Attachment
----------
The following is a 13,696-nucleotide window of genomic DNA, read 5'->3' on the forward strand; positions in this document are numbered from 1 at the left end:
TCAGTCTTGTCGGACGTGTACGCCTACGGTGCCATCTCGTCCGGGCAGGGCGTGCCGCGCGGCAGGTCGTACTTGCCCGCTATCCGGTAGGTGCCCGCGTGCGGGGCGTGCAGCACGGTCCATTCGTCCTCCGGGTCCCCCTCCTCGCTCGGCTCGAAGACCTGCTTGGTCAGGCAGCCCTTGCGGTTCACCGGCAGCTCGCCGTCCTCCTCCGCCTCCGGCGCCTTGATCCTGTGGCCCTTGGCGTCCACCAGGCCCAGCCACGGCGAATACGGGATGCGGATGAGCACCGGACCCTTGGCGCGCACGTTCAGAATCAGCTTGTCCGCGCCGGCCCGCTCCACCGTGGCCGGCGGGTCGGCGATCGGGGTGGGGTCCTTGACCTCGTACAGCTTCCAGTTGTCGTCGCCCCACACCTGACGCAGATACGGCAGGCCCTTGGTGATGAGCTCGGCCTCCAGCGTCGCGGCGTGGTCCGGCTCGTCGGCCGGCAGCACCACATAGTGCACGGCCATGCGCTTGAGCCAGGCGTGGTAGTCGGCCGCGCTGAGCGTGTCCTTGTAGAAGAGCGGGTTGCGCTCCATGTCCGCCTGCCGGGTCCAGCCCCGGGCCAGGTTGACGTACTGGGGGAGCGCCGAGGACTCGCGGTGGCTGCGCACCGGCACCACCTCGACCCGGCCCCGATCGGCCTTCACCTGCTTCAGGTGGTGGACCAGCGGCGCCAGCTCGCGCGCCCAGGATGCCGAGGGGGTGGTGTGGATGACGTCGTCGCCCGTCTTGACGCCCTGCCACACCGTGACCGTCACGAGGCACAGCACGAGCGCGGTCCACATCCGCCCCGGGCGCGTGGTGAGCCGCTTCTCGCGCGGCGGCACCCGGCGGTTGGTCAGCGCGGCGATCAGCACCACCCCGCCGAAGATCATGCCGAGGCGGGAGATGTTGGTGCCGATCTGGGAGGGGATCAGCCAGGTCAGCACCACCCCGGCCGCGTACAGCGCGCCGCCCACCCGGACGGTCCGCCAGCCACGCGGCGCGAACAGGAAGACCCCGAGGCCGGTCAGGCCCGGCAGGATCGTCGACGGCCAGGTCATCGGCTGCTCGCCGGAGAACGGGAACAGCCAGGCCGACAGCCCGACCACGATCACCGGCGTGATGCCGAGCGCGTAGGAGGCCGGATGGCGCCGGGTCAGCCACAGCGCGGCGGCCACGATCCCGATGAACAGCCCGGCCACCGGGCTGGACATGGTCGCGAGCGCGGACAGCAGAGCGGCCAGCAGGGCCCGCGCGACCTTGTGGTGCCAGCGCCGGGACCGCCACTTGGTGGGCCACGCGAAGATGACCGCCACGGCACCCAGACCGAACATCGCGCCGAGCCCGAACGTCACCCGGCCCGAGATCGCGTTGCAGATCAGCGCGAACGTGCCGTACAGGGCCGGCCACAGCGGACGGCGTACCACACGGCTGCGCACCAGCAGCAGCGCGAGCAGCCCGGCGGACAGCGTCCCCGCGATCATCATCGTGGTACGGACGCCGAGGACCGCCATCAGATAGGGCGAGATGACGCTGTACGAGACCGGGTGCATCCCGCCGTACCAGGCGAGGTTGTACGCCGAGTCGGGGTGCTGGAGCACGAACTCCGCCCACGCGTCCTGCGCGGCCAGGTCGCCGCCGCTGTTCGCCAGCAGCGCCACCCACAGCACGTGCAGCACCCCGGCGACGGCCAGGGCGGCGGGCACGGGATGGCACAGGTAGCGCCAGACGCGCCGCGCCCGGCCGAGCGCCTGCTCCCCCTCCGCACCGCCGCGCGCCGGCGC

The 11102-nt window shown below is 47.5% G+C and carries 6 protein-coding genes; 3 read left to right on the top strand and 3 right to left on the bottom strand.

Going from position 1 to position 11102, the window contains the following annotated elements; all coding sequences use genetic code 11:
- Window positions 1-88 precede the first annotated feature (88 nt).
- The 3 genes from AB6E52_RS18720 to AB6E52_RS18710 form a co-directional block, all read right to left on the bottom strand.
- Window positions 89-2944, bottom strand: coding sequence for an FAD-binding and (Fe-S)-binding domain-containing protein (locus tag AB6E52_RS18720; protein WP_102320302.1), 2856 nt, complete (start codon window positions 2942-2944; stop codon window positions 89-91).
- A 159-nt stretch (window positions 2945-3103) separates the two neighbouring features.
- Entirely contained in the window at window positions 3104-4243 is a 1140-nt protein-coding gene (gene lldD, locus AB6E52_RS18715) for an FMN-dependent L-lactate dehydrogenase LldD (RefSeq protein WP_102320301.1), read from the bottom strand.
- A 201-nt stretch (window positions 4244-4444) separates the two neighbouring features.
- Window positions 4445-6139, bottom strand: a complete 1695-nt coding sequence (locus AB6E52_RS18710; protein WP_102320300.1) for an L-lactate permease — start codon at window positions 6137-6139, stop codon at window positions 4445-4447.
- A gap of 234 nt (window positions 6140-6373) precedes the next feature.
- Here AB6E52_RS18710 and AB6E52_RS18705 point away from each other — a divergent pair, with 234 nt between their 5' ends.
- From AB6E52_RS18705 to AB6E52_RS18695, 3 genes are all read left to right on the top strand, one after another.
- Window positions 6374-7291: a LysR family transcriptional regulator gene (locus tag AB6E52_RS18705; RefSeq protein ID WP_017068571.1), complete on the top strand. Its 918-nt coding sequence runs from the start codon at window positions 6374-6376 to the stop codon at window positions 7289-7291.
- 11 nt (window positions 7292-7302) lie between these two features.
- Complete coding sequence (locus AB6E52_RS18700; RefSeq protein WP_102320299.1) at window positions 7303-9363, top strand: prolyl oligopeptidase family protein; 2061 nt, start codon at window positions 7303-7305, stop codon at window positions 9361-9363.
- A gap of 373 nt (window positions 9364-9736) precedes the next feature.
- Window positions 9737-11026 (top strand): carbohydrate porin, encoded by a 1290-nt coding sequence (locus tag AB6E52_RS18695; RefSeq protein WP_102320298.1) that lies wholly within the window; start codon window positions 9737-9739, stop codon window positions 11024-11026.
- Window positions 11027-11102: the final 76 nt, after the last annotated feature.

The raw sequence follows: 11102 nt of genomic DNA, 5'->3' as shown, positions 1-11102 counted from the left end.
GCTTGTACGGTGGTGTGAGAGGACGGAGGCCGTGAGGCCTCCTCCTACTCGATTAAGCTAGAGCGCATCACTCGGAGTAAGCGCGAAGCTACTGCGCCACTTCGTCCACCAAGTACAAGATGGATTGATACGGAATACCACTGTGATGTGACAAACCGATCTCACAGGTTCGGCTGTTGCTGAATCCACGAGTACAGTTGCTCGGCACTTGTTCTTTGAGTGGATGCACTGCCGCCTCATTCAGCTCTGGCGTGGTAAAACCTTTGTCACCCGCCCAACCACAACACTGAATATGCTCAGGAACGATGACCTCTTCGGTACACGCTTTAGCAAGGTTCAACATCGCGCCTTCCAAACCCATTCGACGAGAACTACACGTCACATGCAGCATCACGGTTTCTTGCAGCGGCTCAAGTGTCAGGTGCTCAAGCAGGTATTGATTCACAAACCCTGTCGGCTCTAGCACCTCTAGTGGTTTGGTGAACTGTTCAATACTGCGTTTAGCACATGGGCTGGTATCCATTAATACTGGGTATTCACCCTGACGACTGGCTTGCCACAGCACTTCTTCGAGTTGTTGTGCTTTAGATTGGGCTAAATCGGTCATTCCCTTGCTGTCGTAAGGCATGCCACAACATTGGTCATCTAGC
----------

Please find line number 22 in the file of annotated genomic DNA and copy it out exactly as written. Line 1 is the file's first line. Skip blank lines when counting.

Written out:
GCTTGTACGGTGGTGTGAGAGGACGGAGGCCGTGAGGCCTCCTCCTACTCGATTAAGCTAGAGCGCATCACTCGGAGTAAGCGCGAAGCTACTGCGCCACTTCGTCCACCAAGTACAAGATGGATTGATACGGAATACCACTGTGATGTGACAAACCGATCTCACAGGTTCGGCTGTTGCTGAATCCACGAGTACAGTTGCTCGGCACTTGTTCTTTGAGTGGATGCACTGCCGCCTCATTCAGCTCTGGCGTGGTAAAACCTTTGTCACCCGCCCAACCACAACACTGAATATGCTCAGGAACGATGACCTCTTCGGTACACGCTTTAGCAAGGTTCAACATCGCGCCTTCCAAACCCATTCGACGAGAACTACACGTCACATGCAGCATCACGGTTTCTTGCAGCGGCTCAAGTGTCAGGTGCTCAAGCAGGTATTGATTCACAAACCCTGTCGGCTCTAGCACCTCTAGTGGTTTGGTGAACTGTTCAATACTGCGTTTAGCACATGGGCTGGTATCCATTAATACTGGGTATTCACCCTGACGACTGGCTTGCCACAGCACTTCTTCGAGTTGTTGTGCTTTAGATTGGGCTAAATCGGTCATTCCCTTGCTGTCGTAAGGCATGCCACAACATTGGTCATCTAGC